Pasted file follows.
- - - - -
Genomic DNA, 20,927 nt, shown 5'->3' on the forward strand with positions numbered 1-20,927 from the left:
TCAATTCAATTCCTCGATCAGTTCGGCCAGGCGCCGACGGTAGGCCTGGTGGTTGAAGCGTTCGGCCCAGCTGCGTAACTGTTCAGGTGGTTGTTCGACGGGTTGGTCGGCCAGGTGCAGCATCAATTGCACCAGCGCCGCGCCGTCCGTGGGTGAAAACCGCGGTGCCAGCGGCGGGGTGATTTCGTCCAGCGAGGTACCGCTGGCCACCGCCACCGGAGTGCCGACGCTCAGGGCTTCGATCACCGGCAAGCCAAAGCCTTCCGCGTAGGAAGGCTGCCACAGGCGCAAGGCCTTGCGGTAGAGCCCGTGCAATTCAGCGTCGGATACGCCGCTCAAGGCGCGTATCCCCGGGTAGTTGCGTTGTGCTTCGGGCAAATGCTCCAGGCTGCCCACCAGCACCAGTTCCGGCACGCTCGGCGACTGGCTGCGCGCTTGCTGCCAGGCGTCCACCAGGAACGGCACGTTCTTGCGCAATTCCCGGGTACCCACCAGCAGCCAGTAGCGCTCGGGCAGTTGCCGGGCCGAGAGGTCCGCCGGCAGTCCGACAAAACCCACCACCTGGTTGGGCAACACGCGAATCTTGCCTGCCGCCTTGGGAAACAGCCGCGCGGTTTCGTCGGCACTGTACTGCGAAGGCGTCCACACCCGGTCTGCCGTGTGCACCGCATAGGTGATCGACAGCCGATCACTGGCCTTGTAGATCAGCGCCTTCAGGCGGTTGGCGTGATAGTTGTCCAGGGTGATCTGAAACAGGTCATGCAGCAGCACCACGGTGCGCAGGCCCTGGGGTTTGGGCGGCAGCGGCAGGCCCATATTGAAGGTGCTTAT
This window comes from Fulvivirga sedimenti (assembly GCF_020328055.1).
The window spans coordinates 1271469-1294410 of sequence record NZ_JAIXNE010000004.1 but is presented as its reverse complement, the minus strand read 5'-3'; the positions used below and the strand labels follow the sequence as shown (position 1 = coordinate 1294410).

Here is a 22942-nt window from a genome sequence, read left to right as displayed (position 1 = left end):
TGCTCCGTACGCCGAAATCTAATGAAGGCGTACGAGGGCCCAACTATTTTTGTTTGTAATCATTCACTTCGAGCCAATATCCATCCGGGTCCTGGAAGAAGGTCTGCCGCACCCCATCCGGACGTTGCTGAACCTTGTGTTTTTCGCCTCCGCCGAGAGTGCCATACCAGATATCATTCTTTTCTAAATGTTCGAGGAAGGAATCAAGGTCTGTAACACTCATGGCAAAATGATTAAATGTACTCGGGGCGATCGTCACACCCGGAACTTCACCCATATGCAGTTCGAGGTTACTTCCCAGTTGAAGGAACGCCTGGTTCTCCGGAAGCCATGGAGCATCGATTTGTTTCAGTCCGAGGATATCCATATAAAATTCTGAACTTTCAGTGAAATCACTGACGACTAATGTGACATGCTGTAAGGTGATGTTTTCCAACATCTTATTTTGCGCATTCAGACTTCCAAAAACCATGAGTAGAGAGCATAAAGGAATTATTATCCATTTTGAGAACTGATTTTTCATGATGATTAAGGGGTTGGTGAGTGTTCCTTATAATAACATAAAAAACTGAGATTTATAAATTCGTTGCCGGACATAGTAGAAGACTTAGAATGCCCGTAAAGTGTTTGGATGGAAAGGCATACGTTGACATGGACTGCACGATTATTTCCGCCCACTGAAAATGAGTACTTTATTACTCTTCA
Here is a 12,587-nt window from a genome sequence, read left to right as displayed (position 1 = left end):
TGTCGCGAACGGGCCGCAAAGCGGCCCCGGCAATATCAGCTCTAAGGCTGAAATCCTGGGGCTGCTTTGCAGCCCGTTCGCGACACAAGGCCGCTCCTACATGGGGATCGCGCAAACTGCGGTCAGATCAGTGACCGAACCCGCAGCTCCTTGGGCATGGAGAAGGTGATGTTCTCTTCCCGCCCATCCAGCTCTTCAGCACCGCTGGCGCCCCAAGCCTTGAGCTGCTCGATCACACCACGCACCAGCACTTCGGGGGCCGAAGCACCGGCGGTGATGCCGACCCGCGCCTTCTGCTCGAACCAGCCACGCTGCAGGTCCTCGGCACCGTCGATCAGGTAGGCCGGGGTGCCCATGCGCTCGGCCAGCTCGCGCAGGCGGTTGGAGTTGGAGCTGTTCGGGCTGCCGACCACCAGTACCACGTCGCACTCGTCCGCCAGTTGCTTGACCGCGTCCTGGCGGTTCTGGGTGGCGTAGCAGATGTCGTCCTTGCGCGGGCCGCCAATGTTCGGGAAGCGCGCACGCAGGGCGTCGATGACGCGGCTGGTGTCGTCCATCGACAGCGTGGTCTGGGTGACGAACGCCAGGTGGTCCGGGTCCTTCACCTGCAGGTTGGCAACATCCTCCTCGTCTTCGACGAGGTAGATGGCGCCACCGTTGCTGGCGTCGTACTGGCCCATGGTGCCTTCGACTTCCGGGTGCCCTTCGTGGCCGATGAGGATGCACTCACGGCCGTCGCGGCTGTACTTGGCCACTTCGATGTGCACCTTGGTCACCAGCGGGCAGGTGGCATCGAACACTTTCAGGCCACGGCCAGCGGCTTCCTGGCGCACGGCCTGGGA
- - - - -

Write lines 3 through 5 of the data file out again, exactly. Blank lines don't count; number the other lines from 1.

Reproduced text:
This window comes from Fulvivirga sedimenti (assembly GCF_020328055.1).
The window spans coordinates 1271469-1294410 of sequence record NZ_JAIXNE010000004.1 but is presented as its reverse complement, the minus strand read 5'-3'; the positions used below and the strand labels follow the sequence as shown (position 1 = coordinate 1294410).

Here is a 22942-nt window from a genome sequence, read left to right as displayed (position 1 = left end):